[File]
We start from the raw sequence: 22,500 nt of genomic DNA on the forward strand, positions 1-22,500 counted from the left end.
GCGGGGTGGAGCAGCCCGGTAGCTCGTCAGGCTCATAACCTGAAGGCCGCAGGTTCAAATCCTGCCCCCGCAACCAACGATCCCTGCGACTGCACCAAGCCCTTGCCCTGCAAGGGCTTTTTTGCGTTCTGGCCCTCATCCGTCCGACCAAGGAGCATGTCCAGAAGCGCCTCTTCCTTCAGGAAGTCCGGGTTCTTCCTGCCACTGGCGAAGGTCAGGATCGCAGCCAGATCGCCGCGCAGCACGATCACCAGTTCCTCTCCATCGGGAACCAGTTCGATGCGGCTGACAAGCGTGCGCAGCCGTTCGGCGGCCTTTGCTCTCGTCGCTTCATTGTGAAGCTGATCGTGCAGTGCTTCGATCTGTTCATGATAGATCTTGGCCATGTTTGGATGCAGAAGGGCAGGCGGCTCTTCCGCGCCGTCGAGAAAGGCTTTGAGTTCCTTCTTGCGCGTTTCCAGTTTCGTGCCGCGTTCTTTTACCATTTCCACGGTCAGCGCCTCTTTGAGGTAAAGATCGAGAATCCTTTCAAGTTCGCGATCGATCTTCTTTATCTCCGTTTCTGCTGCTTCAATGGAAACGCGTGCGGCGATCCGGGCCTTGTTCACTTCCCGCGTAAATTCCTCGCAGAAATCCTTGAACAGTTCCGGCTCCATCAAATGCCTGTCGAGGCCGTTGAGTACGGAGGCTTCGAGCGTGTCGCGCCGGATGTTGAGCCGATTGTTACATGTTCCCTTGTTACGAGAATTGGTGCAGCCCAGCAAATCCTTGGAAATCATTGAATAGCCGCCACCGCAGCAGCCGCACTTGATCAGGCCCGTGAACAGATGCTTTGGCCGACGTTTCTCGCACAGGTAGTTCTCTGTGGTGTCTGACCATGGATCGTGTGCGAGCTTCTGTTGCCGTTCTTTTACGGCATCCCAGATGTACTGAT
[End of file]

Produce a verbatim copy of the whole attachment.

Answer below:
We start from the raw sequence: 22,500 nt of genomic DNA on the forward strand, positions 1-22,500 counted from the left end.
GCGGGGTGGAGCAGCCCGGTAGCTCGTCAGGCTCATAACCTGAAGGCCGCAGGTTCAAATCCTGCCCCCGCAACCAACGATCCCTGCGACTGCACCAAGCCCTTGCCCTGCAAGGGCTTTTTTGCGTTCTGGCCCTCATCCGTCCGACCAAGGAGCATGTCCAGAAGCGCCTCTTCCTTCAGGAAGTCCGGGTTCTTCCTGCCACTGGCGAAGGTCAGGATCGCAGCCAGATCGCCGCGCAGCACGATCACCAGTTCCTCTCCATCGGGAACCAGTTCGATGCGGCTGACAAGCGTGCGCAGCCGTTCGGCGGCCTTTGCTCTCGTCGCTTCATTGTGAAGCTGATCGTGCAGTGCTTCGATCTGTTCATGATAGATCTTGGCCATGTTTGGATGCAGAAGGGCAGGCGGCTCTTCCGCGCCGTCGAGAAAGGCTTTGAGTTCCTTCTTGCGCGTTTCCAGTTTCGTGCCGCGTTCTTTTACCATTTCCACGGTCAGCGCCTCTTTGAGGTAAAGATCGAGAATCCTTTCAAGTTCGCGATCGATCTTCTTTATCTCCGTTTCTGCTGCTTCAATGGAAACGCGTGCGGCGATCCGGGCCTTGTTCACTTCCCGCGTAAATTCCTCGCAGAAATCCTTGAACAGTTCCGGCTCCATCAAATGCCTGTCGAGGCCGTTGAGTACGGAGGCTTCGAGCGTGTCGCGCCGGATGTTGAGCCGATTGTTACATGTTCCCTTGTTACGAGAATTGGTGCAGCCCAGCAAATCCTTGGAAATCATTGAATAGCCGCCACCGCAGCAGCCGCACTTGATCAGGCCCGTGAACAGATGCTTTGGCCGACGTTTCTCGCACAGGTAGTTCTCTGTGGTGTCTGACCATGGATCGTGTGCGAGCTTCTGTTGCCGTTCTTTTACGGCATCCCAGATGTACTGAT